|06.18.15 at 12:38 pm ET|
No Red Sox Single-A player has ever received more hype than Greenville second baseman Yoan Moncada.
After the 19-year-old Cuban signed a minor league contract with a $31.5 million signing bonus in March and then spent over a month in extended spring training, Moncada made his professional debut May 18.
Through the first month of his professional career, the switch-hitting second baseman hasn’t blown anyone away with his numbers — posting a slash line of .220/.312/.317, while committing nine errors in 16 games in the field. It’s worth noting he hadn’t played organized baseball in over a year before coming to America and signing with the Red Sox, so he is still getting acclimated to the American game.
“I’ve seen a guy who is finally starting to get comfortable just in the daily routine of professional baseball,” Greenville manager Darren Fenster said via phone. “I think slowly, but surely the work that we put in before seven o’clock is paying dividends. He’s more understanding of the expectations that we and the staff are putting on him every day in terms of not sure how he’s playing the game, but more importantly how he’s working between 2:00-7:00.”
Moncada has spent much of his pregame work with hitting coach Nelson Paulino in the cage and also working on everything involved with playing a fundamentally-sound second base at the professional level.
“It’s everything from cage work with our hitting coach Nelson Paulino every single day where he’s hitting off the tee, he’s hitting soft toss, to really get a good understanding of his own swing so he understands what it feels like where he needs to be from both sides of the plate,” Fenster said. “It’s a mechanical thing, it’s an approach thing that we are hammering at him every day. Nelson Paulino, that’s his baby in terms of the work they do in the cage and during batting practice.
“From a defensive standpoint he’s on the field every day just getting consistent with fundamentals of fielding ground balls and turning double plays. More fundamentals we stress every day from relays, to communication, run downs, all the stuff that you see at seven o’clock we are working on that stuff far before the gates have even opened. He embraces the work and he’s a big part of what we’re doing right now.”
|06.18.15 at 10:13 am ET|
Red Sox assistant general manager Mike Hazen joined the Dennis & Callahan show Thursday morning to talk about the Sox, Rusney Castillo, Jackie Bradley Jr. and more. To hear the interview, go to the Dennis & Callahan audio on demand page.
Having lost eight of their last nine after dropping Wednesday’s game to the Braves 5-2, falling to last in the American League, Hazen said the mood around the baseball operations people is nothing short of disappointed.
“I think we’re remaining optimistic about the team,” he added. “I think nobody’s happy where we’re sitting here today. You know, it’s unfortunate, and we deserve to be where we are. We haven’t played very well on the course of the season. We need to work to at least see this through for the moves that we made that we believe in, that we think these guys are going to continue to perform and get better, and we need to continue to look at the roster and ways that we, at least as a baseball operations side of things, can impact this.
“What moves can we make to the roster, how can we make additions, are there things that we need to look at as we move into the trading deadline season, all those things. So that’s sort of the focus as we’re shifting forward, but the fact remains we need to play better, and we need to do a better job in the front office and we haven’t done that yet.”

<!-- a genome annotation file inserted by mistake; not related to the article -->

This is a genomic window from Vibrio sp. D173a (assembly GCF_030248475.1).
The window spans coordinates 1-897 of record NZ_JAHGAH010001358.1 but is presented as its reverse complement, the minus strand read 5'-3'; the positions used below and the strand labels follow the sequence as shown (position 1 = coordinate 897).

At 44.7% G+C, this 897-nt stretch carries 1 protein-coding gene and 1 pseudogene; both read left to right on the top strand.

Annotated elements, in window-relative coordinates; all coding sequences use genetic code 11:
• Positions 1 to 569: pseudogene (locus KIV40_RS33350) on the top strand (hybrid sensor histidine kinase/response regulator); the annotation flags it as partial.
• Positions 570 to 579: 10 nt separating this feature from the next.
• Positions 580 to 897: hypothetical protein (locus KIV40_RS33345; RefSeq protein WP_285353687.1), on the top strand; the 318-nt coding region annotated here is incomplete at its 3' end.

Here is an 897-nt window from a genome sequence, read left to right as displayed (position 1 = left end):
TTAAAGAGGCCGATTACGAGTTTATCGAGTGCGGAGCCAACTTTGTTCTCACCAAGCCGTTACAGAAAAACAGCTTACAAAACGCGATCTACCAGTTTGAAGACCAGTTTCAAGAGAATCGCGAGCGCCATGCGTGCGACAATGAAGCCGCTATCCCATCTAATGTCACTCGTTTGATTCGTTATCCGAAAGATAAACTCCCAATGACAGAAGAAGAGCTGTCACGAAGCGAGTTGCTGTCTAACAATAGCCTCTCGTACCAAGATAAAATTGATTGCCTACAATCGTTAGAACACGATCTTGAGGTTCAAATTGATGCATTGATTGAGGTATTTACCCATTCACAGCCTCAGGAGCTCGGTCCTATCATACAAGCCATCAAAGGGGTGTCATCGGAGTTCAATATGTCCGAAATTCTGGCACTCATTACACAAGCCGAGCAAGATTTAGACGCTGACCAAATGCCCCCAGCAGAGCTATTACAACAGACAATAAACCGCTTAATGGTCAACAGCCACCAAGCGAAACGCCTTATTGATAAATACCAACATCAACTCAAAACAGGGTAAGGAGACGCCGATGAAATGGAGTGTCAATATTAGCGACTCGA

During Wednesday night’s game, Pablo Sandoval’s Instagram account liked a picture, but Hazen said he had no knowledge of the situation. There is no confirmation that it was in fact Sandoval, as many times athletes have other people run their social media accounts.
“This is the first I’m hearing about it,” he said. “I’ve heard nothing but great things from Pablo, nothing that I’ve seen. He’s a great teammate, and he plays his butt off. I was in the clubhouse last night during the game, I didn’t see him so I’m not really sure, but I’m sure we’ll find out more about that today.”
A lot was said of outfielder Rusney Castillo when he signed a $72.5 million contract last summer, but he’s had some trouble producing consistently at the major league level. In his past 22 games, Castillo is 16-for-70 with a .229/.260/.286 slash line and just two extra-base hits.
“Obviously we love the speed, the defense, the ability to impact the ball from a raw strength standpoint, but this guy’s still trying to get his timing down,” Hazen said. “I realize the commitment that was made from a financial standpoint, so results are expected right away. It’s still a guy within the first 100 plate appearances of this season at the major league level. As we watch guys move into that phase at the major league level, as they’re getting attacked a lot differently than they do when they’re either in triple-A, or somewhere else or even September last year when you’re facing a lot of September call-ups in a lot of cases, this is a more challenging environment.
|06.18.15 at 8:47 am ET|
A look at the action in the Red Sox farm system on Wednesday:
— The PawSox had a 5-4 lead in the eighth inning, but could not hold it as right-hander Noe Ramirez surrendered a three-run home run on the second pitch he threw in relief of Zeke Spruill. The first two Charlotte batters had reached via a walk and a fielder’s choice, the latter a comebacker that Spruill threw into the back of the lead runner digging for second base. Spruill was not charged with an error as second baseman Mike Miller didn’t initially break to cover the bag, leading to hesitation on Spruill’s throw.
For Ramirez, a fourth-round draft choice of Boston in 2011, it was the first homer he had allowed since August 6, 2013, a span of 59 appearances and broke a string of four straight scoreless outings since he came off the DL on May 28 (right forearm strain). The updated numbers for Ramirez on the season are: 20 2/3 IP, 16 H, 6 ER, 9 BB, 19 SO. Opposing hitters are hitting at just a .219 clip against him.